It’s widely accepted by the scientific community that Mars was once home to large bodies of water and this isn’t the first time water has been suspected to exist on Mars. Just a few months ago in June, Curiosity found a rock sample with clay that could only be formed in neutral water, meaning water had to have existed on Mars before. However, this discovery is significant because it tells us that water exists on Mars not just before, but currently.
“We tend to think of Mars as this dry place—to find water fairly easy to get out of the soil at the surface was exciting to me,” Laurie Leshin, dean of science at the Rensselaer Polytechnic Institute, told The Guardian. “When we send people, they could scoop up the soil anywhere on the surface, heat it just a bit, and obtain water.”
What should Curiosity look for now? What will be the next step for researchers?
Tool of the Week: JumpCam
Two years ago, JumpCam founder David Stewart was the best man in a cruise-ship wedding when he found himself frustrated by how difficult it was to consolidate video footage from multiple individuals to create one comprehensive film. Everyone had a camera phone to capture their favorite moments from their point of view, but getting everyone to upload their videos into a single space was more work than anticipated.
There has to be an easier way. Enter JumpCam, a mobile app that makes collaborative videos a snap. The owner of the video decides who can add clips (up to 30 and less than 10 seconds each) and whether new clips are automatically or manually edited into the video.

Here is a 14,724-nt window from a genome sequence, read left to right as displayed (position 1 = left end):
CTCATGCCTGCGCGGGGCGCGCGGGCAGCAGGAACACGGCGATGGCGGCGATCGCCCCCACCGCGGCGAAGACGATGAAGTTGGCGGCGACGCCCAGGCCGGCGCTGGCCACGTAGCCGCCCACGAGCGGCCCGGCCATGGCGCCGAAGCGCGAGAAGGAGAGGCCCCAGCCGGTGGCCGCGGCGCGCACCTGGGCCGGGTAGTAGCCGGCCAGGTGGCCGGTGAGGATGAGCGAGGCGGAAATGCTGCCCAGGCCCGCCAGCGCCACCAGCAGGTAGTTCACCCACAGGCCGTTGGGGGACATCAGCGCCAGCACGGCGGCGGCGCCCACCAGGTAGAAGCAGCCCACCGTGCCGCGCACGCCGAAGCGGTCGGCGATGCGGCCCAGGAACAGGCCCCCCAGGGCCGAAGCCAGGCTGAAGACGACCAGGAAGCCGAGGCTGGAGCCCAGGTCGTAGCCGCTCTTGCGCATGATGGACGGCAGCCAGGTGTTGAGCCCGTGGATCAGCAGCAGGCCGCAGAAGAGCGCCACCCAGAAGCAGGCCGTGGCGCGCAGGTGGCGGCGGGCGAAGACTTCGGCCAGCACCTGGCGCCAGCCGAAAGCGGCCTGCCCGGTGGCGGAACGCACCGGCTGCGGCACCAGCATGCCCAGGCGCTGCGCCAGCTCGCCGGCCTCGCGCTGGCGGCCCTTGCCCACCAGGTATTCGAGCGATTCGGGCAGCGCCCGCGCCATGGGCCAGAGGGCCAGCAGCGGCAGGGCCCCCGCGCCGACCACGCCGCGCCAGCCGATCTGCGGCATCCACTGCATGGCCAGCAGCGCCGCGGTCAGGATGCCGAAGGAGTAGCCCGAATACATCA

“People were excited about using it for things we hadn’t anticipated,” said Stewart. “We’ve had a band that allowed its fans to create a music video, and comedians all riffing around the same idea, like ‘world’s worst date lines.”
Having raised $2.7 million in funding last fall from Trinity Ventures and Google Ventures among several other angel investors, JumpCam launched on iOS yesterday with plans to move to Android in a couple weeks.
Would you use it? What event would you use it for?
Under the Radar: YouTube Requires Google+ Account to Comment
One of the biggest user complaints about YouTube is the prevalence of abuse and spam in the comment section. As the years went by, trollers kept trolling with hardly any retribution from the world’s largest video-sharing platform. Well, the pressure to set up more defenses against spam has been heard. YouTube’s new commenting system requires you to link your Google+ account to your YouTube account.
Not only will individuals have to integrate their accounts in order to access full functionality on YouTube, but brands will have to as well.
This integration of YouTube and Google+ means that YouTube will know your full name, comments made by the creator of the video will show higher in the comments, and users can make comments private to selected individuals if they so choose. YouTube will also push up comments from people in your Google+ circles.
In YouTube’s blog post on Tuesday, it asks:
Quick taste test. Let’s say you’re watching a video from Justin Timberlake. What type of video comment would be awesome to see: one from JT himself, one from people you care about who love the video…or one from just the last random person to stop by?